April has always been one of my favorite months, as it usually heralds the arrival of spring: longer, lighter days, breezy weather, delicate daffodils, and peeping baby frogs. Academics, however, like to quote T.S. Eliot’s “The Waste Land” and proclaim that “April is the cruelest month.” While it is true that the last month of the academic semester usually entails a mountain of grading, I always welcomed April gladly because it meant that the end of tedium and the beginning of May freedom was near.
That was certainly true last April in Altoona when I was a professor. But this year I am no longer tied to the academic calendar. And April weather in the San Francisco Bay Area was not all that different from the weather all winter. (I think I saw daffodils in January!) Nevertheless, there was something about this past month that continually lifted my spirits. Something like the warmth and excitement of an East coast spring. I think it was you.
Makes sense. You are blooming–shooting up in stature (31½ inches tall), getting bolder out in the world, and expanding your language and memory skills. This last area has impressed your parents the most. Every day, Sammy, you try out new words, and new combinations of words. I call these your proto-sentences: two or three or even four words that you string together. Articles, prepositions, and often verbs are missing, but because you repeat these sentences several times until your dunderhead parents get it, we are able now to have actual conversations. Some examples:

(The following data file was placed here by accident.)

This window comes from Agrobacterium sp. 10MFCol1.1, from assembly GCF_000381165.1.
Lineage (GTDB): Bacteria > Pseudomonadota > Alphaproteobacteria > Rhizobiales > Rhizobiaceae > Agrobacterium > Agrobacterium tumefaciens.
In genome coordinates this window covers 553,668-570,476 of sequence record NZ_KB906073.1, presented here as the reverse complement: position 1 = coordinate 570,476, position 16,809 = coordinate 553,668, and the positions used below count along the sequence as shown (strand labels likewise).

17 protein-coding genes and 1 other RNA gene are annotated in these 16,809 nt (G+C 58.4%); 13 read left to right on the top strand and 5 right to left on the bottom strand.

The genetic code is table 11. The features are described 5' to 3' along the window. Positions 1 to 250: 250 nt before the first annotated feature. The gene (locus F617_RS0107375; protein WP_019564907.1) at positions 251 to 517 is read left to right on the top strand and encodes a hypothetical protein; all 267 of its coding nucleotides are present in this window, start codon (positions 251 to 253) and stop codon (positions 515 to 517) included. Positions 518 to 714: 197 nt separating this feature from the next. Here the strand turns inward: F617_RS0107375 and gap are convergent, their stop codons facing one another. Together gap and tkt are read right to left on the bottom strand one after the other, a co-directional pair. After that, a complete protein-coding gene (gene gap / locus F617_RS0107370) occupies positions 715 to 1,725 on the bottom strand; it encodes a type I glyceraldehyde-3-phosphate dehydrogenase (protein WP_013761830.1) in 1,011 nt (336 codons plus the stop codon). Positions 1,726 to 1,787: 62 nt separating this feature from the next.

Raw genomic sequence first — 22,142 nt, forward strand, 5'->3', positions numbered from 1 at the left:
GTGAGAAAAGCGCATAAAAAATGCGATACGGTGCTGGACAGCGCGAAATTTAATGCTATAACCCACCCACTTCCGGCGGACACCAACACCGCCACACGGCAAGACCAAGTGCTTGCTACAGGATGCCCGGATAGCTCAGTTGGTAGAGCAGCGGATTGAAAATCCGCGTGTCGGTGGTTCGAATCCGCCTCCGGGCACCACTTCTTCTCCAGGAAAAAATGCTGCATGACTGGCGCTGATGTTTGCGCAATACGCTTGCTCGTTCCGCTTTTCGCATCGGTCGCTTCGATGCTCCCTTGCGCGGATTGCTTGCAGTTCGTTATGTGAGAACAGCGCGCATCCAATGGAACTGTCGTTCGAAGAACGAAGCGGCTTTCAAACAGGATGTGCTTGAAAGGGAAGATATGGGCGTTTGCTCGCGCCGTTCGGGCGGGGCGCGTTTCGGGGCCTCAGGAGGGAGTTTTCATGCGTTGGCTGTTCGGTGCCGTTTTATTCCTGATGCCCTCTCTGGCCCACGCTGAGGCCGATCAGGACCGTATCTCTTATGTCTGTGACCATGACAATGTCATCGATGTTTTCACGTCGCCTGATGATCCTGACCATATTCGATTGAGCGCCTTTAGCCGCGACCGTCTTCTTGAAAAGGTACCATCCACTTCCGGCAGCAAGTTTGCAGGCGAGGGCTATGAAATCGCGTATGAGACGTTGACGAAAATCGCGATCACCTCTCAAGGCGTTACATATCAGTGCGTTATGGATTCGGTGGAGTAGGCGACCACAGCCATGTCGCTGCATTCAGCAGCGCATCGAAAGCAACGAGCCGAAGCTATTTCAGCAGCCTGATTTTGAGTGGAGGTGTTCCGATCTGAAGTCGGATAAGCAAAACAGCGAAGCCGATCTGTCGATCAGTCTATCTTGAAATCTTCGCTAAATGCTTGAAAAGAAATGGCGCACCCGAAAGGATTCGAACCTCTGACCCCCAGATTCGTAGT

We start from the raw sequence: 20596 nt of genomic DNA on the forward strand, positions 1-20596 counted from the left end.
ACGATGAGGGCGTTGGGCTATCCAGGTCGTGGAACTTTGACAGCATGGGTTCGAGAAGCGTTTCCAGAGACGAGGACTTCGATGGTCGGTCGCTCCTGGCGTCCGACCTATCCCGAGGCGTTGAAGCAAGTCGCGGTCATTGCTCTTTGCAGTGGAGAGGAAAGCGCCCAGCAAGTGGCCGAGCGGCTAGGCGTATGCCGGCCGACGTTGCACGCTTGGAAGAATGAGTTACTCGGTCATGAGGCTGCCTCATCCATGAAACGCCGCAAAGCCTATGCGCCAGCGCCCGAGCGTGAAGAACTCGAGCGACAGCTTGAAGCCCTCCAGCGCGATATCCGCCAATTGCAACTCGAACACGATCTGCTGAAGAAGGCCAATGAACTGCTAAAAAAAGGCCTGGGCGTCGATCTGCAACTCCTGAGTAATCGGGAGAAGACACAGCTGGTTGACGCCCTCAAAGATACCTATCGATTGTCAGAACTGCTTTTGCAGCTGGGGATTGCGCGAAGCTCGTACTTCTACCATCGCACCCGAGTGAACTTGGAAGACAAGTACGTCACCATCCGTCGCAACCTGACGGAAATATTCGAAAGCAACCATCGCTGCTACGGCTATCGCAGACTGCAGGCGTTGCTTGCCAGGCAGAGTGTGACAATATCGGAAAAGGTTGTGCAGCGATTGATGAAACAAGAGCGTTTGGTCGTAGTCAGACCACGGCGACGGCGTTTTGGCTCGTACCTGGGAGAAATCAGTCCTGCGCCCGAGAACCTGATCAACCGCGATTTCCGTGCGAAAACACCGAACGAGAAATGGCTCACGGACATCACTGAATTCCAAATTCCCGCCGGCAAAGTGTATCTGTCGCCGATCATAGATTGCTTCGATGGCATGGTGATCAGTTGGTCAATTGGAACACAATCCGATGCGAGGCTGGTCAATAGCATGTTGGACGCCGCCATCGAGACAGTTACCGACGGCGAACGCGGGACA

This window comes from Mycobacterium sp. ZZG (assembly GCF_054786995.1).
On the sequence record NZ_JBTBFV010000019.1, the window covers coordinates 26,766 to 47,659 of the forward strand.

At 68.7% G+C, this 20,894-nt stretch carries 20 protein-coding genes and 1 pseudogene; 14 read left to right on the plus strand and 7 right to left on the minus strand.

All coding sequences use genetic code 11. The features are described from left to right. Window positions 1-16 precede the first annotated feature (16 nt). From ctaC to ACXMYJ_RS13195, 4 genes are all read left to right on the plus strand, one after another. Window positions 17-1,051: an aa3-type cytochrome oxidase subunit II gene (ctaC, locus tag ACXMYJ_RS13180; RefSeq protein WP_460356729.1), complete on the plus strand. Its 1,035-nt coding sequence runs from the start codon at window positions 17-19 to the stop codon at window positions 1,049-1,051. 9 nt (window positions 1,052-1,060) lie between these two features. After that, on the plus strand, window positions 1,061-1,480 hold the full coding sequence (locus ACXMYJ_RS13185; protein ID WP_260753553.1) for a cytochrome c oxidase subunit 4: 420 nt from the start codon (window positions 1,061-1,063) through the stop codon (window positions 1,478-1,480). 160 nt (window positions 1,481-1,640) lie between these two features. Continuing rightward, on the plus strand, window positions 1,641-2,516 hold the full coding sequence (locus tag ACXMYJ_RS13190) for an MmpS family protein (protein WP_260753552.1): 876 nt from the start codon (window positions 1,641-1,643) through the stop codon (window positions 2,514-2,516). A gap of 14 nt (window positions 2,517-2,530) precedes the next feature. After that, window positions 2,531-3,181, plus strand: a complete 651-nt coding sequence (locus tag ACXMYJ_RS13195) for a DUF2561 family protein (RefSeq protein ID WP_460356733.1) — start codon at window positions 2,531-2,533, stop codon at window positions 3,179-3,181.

Dad: You’re listening to jazz
Sam: Ga? (signing music)
Dad: Yes, jazz is a type of music. Sam, are you a cool cat?
Sam: kee kat?
Sam: mama… ergo… baby weesh… gri grou?
Mom: You want Mama to take you in the Ergo to ride the baby swings at the playground?
Sam: Oh yeah!
Sam: Mama… ree buh… cow!
Mom: You want to read the book on the couch?
This is an example of one of your language “tricks.” Because you repeat the same words over and over until a parent says it back to you correctly (it’s like YOU’RE the language teacher sometimes), you often maneuver us into sounding as though we are offering you the thing that you desire in the first place:
Sam: bac yar… bee ball?
Mom (trying to cook dinner): in a minute, Sammy, I need to finish making dinner first.
Sam: bac yar… bee ball?
Mom: please be patient…
Sam: bac yar… bee ball?
Mom (about to go insane listening to the same thing over and over): You want to go into the back yard and play with the big ball?
The other strategy you’ve learned this month is the power of saying “please.” When you say and sign please (“peas”) it is difficult for Mama and Daddy to refuse you anything. Also when you refer to yourself! This past month you’ve been working on “S” sounds. “City,” “sand,” “Seamus” (the name of one of your teddy bears) and of course “Sam.” When you pronounce these they all sound like “esss” but when you point to yourself, we know you mean your name.
More and more, you want to converse about past events. This was confusing at first, because you had been a being who very much lived in the present, sometimes the immediate future (see above: Mama! Ree buh! cow!) But now out of the blue you’ll start to relive something from your past.
Sam: Bye bye kak…. Change (signing)
Mom: You said bye bye to the doctor.
Sam: Change! Change!
Mom: ??? Oh! I changed your diaper in the doctor’s office.
Sam: Mess… ear (while tapping her ears)